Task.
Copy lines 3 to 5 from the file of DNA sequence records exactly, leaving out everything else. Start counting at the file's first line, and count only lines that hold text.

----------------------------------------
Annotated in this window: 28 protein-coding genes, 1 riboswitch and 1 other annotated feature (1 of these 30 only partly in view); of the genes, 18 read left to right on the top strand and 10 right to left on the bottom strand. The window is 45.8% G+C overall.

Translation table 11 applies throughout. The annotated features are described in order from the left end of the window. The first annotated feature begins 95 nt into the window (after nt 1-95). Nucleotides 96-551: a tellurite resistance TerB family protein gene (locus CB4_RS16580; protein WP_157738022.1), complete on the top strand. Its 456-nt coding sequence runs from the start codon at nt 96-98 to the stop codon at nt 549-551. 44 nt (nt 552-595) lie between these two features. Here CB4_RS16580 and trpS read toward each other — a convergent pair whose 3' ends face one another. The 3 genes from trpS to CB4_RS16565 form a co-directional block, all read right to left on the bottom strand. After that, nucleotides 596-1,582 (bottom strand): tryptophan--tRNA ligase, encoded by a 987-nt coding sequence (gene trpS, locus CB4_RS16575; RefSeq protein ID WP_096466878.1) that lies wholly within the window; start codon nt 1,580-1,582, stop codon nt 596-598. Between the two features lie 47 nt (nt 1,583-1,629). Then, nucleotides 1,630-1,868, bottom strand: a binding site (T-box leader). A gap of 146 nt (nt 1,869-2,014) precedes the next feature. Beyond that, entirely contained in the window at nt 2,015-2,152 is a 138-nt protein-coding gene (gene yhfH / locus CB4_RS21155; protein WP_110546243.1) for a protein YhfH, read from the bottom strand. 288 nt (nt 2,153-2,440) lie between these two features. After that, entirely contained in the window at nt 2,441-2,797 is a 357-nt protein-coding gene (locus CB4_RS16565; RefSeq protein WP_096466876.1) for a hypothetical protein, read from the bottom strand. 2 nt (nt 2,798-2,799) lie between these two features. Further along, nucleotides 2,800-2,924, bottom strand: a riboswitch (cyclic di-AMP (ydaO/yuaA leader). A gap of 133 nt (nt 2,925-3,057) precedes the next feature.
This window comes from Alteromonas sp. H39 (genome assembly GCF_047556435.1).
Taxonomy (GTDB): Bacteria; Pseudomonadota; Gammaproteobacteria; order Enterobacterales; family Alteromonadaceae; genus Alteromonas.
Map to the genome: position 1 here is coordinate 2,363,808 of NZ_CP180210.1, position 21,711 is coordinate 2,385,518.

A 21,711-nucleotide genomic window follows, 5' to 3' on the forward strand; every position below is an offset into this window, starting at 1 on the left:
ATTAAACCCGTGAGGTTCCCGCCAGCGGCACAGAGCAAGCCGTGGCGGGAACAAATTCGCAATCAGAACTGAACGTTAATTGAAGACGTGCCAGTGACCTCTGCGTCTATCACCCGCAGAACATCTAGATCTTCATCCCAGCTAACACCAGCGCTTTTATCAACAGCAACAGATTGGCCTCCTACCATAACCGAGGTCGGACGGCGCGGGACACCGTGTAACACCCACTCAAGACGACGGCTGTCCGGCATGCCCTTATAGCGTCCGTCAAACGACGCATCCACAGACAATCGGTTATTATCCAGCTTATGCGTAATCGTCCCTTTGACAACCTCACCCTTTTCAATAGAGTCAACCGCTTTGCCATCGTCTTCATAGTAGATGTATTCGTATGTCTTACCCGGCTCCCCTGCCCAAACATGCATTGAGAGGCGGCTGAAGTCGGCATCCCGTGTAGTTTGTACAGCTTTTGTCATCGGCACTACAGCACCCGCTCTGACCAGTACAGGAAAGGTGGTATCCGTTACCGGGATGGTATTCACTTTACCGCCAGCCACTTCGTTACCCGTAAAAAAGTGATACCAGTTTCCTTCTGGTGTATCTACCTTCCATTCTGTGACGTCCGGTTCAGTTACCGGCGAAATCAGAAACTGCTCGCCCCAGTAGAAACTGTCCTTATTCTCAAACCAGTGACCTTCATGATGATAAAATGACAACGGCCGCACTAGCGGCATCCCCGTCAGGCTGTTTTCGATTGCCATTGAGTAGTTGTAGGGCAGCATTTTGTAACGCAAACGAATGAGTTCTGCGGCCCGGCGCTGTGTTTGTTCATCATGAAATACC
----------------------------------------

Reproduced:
This window comes from Alteromonas sp. H39 (genome assembly GCF_047556435.1).
Taxonomy (GTDB): Bacteria; Pseudomonadota; Gammaproteobacteria; order Enterobacterales; family Alteromonadaceae; genus Alteromonas.
Map to the genome: position 1 here is coordinate 2,363,808 of NZ_CP180210.1, position 21,711 is coordinate 2,385,518.